By Patricia Calhoun
By William Breathes
By Michael Roberts
By Melanie Asmar
By Michael Roberts
By Michael Roberts
By William Breathes
By Michael Roberts
The transition from jock to jock talker isn't always easy, especially when the subject is football. On-the-field talent, and the fame that comes with it, is no guarantee of success (Joe Montana, perhaps the greatest quarterback ever, flopped as an analyst), and neither is a controversial nature (longtime lightning rod Eric Dickerson has a high-profile sideline job right now, but chances are strong that he won't this time next year).
So how did former Denver Bronco Mark Schlereth manage to beat the odds so quickly, landing a featured-commentator spot on ESPN's NFL 2Night, not to mention a full-time post during the afternoon drive time on KTLK-AM/760, mere months after announcing his retirement?
"I think a lot of guys wait until they're done playing before they start exploring other options," says Schlereth, who played for twelve years. "And I didn't wait."
This certainly isn't the only reason. Schlereth is actually good, particularly on television, where his blend of wit, charm and pigskin knowledge is seemingly effortless; he appears to be every bit as comfortable and assured as colleagues (and former athletes) Mark Malone, Merril Hoge, Mike Golic and Sean Salisbury, who have several years of experience on him. He's such a natural, in fact, that Denverites may wonder why he's even bothering with KTLK, where he co-stars in a show dubbed Stink and the Ump with former Major League Baseball official Bob Davidson. After all, the station has suffered from mediocre ratings for ages despite being part of the mighty Clear Channel empire, and its latest makeover, as the Zone, a business-and-sports outlet ("stocks and jocks," as program director Don Martin puts it), has not led to a huge boost in listeners, at least so far.
On top of that, doing both ESPN and KTLK sentences Schlereth, 35, who's married and has three kids ranging in age from eight to sixteen, to a travel schedule even more hellish than the one he dealt with as a Bronco. Between July and February, he's slated to spend approximately half the average week in Denver and the other half in fabulous Bristol, Connecticut, where ESPN is based. (When he's in Connecticut, Schlereth connects with KTLK's Tech Center studio from his Bristol hotel room, using a device known colloquially as a "hot shot.")
Who in his right mind would volunteer for that duty? Setting the "right mind" part of that question aside for the moment, the answer is Schlereth, who actually signed a three-year contract with Clear Channel after inking a two-year pact with ESPN. Schlereth had two main reasons for doing so, he says. "I want to keep a very strong local presence in Denver. This is my home, where I'm raising my family. And I also think staying on the radio will help me hone my speaking skills and my ability to ad lib. Right now, I don't know enough about different sports to comment intelligently across the board. I have a great deal of knowledge about football, but when you're talking about professional baseball or basketball, I'm not there yet. So the Zone is a place where I can develop those skills."
Schlereth has applied this same ethic to other areas of his life. An Anchorage, Alaska, native with such severe dyslexia that he didn't learn to read until he was in "seventh or eighth grade," he played his college ball at the University of Idaho -- hardly a gridiron powerhouse. But Schlereth managed to make enough of an impression there to attract the notice of the Washington Redskins, who drafted him in 1989. And during his Redskins tenure, he pushed himself to get better at communicating, speaking once or twice a week at area schools.
Such efforts didn't make Schlereth a household name in the nation's capital, in large part because he was a left guard, among the least glamorous positions on the roster -- and his jump to the Broncos, who signed him up in 1995, initially gave him even fewer opportunities for personal exposure. For much of his tenure with the Denver squad, the men on the offensive line chose not to talk with the press -- period -- as part of a strictly enforced code of silence; anyone who broke it was made to pay a fine. Schlereth may not have always enjoyed following these guidelines ("It was toughest on me, because I like to talk"), but he went along, thus making it all but impossible to stand out from the pack.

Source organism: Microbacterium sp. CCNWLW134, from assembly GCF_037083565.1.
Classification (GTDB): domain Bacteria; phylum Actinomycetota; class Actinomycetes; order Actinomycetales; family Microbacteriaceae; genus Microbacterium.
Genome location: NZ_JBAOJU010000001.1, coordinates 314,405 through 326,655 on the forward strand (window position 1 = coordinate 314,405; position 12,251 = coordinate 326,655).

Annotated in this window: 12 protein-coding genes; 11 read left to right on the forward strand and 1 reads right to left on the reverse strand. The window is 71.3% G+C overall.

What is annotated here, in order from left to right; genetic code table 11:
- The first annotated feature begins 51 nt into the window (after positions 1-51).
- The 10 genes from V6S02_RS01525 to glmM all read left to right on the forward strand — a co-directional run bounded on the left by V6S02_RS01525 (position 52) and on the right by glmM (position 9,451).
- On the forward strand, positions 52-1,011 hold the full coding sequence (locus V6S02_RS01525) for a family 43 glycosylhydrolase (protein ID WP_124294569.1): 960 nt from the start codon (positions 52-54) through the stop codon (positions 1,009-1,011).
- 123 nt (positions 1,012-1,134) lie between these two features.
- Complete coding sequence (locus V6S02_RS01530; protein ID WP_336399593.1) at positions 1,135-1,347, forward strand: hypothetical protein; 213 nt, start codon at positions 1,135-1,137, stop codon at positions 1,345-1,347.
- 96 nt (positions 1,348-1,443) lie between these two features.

Not that he didn't try. In June 1997, Schlereth hired a local agent, who helped him set up a slew of speaking engagements, where he polished his rap. (Much of his radio material is ribald, but he's a non-denominational Christian who enjoys talking football and faith with church groups.) This practice paid dividends when, following the Broncos' 1998 Super Bowl victory, the no-interviews policy began cracking. Schlereth took advantage immediately, stealing the show from two teammates during an appearance on Conan O'Brien's show and appearing regularly as a fill-in yakker on KOA, where he built the number of surgeries he suffered through during his career (29, most of them on his knees) into a sadomasochistic comedy routine.
A January episode of the fine HBO series Real Sports looked at the devastating effects such competition-fueled butchery can have on athletes, with one startling segment focusing on ex-Oakland Raider Jim Otto, who has artificial knees and shoulders and is barely ambulatory. But Schlereth, throughout his camera time on the program, maintained an upbeat demeanor despite the likelihood that he'll one day end up in Otto's position, effectively offsetting the sober reality with good-humored riffs. At the end, Real Sports anchor Bryant Gumbel asked Jim Lampley, who reported the piece, what Schlereth was planning to do once his playing days were done, and Lampley answered, "He's going into broadcasting -- and I can't wait to hear him."
Unsolicited testimonials such as these served Schlereth well. With the assistance of a big-deal New York agency, RLR and Associates, he was given the opportunity to call an NFL Europe game, and his performance mightily impressed the folks at ESPN. A contract was offered almost immediately, with Schlereth debuting in July. "They just threw me in there," he says. "When I went into the studio the first time, they put a mike on me, told me to comment on camera one and said, 'We're live in ten seconds. Good luck.' And that was it."
He soon proved his worth, commenting intelligently on SportsCenter, ESPN's signature show, after the training-camp death of Minnesota Vikings lineman Korey Stringer. More positive attention came his way a few weeks later, when Dennis Miller gave him a special shout-out during a pre-season matchup between the Broncos and the Green Bay Packers on Monday Night Football. Miller mispronounced Schlereth's name, but it was the thought that counted.
Publicity like this can only help KTLK, which continues to struggle for an audience. As program director Martin points out, Schlereth misses approximately two hours of broadcast time each week due to overlaps with his ESPN schedule, "but we get a lot of exposure for those two hours." Martin promises to build on the "steam we get from ESPN" with a sizable promotional campaign for Stink and the Ump, "because this is a show worth promoting."